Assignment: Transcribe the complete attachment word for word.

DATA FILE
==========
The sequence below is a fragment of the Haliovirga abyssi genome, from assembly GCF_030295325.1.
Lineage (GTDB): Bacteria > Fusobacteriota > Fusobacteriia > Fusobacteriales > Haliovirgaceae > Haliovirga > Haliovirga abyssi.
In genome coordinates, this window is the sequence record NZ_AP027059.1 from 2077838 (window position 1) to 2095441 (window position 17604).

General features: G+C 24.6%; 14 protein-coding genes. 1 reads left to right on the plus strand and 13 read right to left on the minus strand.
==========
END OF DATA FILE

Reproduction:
The sequence below is a fragment of the Haliovirga abyssi genome, from assembly GCF_030295325.1.
Lineage (GTDB): Bacteria > Fusobacteriota > Fusobacteriia > Fusobacteriales > Haliovirgaceae > Haliovirga > Haliovirga abyssi.
In genome coordinates, this window is the sequence record NZ_AP027059.1 from 2077838 (window position 1) to 2095441 (window position 17604).

General features: G+C 24.6%; 14 protein-coding genes. 1 reads left to right on the plus strand and 13 read right to left on the minus strand.